Friday, 1 June 2018

Fingermark proteomics: Blood proteins by mass spec imaging – Steve Down

Fingerprints, which are now referred to as fingermarks, have helped police to solve crimes for more than a century from the unique ridge patterns, but modern forensic techniques can extricate much more information, One of the key drivers along this route is Simona Francese’s group at Sheffield Hallam University which works in conjunction with the Home Office Centre for Applied Science and Technology.
Over the last few years, they have been pushing back the boundaries to demonstrate that compounds within the body can also be identified on fingermarks using mass spectrometry. Pharmaceuticals and their metabolites and drugs of abuse are readily detected as well as peptides and proteins that point to the gender of their owners. Now, the group has also turned its attention to blood. The presence of blood directly on a fingermark can establish a link between the identity of an individual from the ridge pattern and the events of bloodshed.
In the last two years, Francese has proved that blood can be detected on fingermarks from the intact haem and haemoglobin molecules using matrix-assisted laser desorption/ionisation mass spectrometry imaging (MALDI MSI). A subsequent report explained how they employed proteomics and MALDI MSI to confirm blood from its constituent proteins after on-fingermark digestion with trypsin and analysis of the peptides formed.
They tested two related procedures. One gave the better protein coverage but the other was quicker, taking only five minutes for sample preparation. Despite the success, there was some concern about maintaining the integrity of the fingermark ridge patterns, which are so crucial for suspect identification. As a result, they have now refined the procedure and have published a proof of concept report that details the modifications.

Trypsinisation is critical step

The critical step involves submitting the blood proteins to digestion with trypsin. In initial experiments, volunteers pricked a clean finger and deposited a bloody fingermark. Trypsin solutions with concentrations of 125-500 µg/mL were spotted over the fingermark and left for three hours before MALDI MSI and ion mobility MS/MS of the resultant peptides by scanning across the sample.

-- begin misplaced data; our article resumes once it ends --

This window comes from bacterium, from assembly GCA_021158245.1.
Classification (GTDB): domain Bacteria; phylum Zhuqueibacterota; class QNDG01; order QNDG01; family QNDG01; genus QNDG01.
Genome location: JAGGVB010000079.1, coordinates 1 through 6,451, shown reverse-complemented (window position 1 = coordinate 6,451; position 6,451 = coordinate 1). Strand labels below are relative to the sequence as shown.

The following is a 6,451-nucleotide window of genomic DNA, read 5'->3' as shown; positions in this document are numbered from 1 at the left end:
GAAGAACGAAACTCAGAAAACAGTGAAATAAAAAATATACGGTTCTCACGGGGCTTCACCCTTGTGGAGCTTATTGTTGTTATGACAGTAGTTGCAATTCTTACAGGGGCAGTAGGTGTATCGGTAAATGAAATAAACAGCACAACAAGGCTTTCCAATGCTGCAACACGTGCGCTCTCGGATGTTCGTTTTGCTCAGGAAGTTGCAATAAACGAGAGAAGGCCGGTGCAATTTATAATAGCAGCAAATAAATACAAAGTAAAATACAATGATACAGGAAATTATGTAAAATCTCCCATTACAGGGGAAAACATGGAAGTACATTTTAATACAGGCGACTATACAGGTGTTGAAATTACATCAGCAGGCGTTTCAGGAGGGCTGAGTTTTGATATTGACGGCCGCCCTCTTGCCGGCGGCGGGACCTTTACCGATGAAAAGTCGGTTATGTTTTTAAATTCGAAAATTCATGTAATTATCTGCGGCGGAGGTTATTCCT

A number of proteins were identified from their peptides, including apolipoprotein A1, complement C3, serotransferrin, α2-macroglobulin as well as α-haemoglobin. The greatest peptide intensities were achieved with 250 µg/mL trypsin, with the 500 µg/mL solution giving poor intensities due to an unsuitable protein/trypsin ratio.
In the next stage, concentrations of 125-250 µg/mL were used to treat quarter split blood marks using a commercial acoustic reagent spotter that positioned small spots of the enzyme around the mark. However, this procedure was unsatisfactory as the trypsin spots ran into each other due to the viscosity of the blood and insufficient drying of the trypsin solution.

Linking biometric and bloodshed information

Better results were obtained with a commercial sprayer that was also used to apply the MALDI matrix solution. Higher trypsin concentrations led to less uniform sprays, capillary blockage and syringe breakage so the maximum concentration was reduced to 200 µg/mL. The peptides were again successfully imaged and used to identify the proteins present.
Not all peptides produced a continuous ridge pattern when they were imaged. One that was attributed to α-haemoglobin generated a speckled image that could not be explained at this stage.
Following the successful nature of these experiments, the team plan further work to allow higher trypsin concentrations and to balance the original protein and trypsin concentrations for the highest blood peptide yields. Their earlier studies showed that nine-year-old blood evidence could be tested successfully but they will reinforce this to test the robustness of the technique.
Once the new technique is fully developed and accepted in the forensic world, the evidence can be used in criminal investigations to establish the presence of blood when very minor traces are present. It may also be able to distinguish between a fingermark left by a bloodied hand and a mark left on a bloody surface.
Establishing a link between the biometric information from the ridge pattern and the event of bloodshed “will inevitably have a significant impact on the overall criminal justice system as it will inform investigations and strengthen judicial debates,” they concluded.

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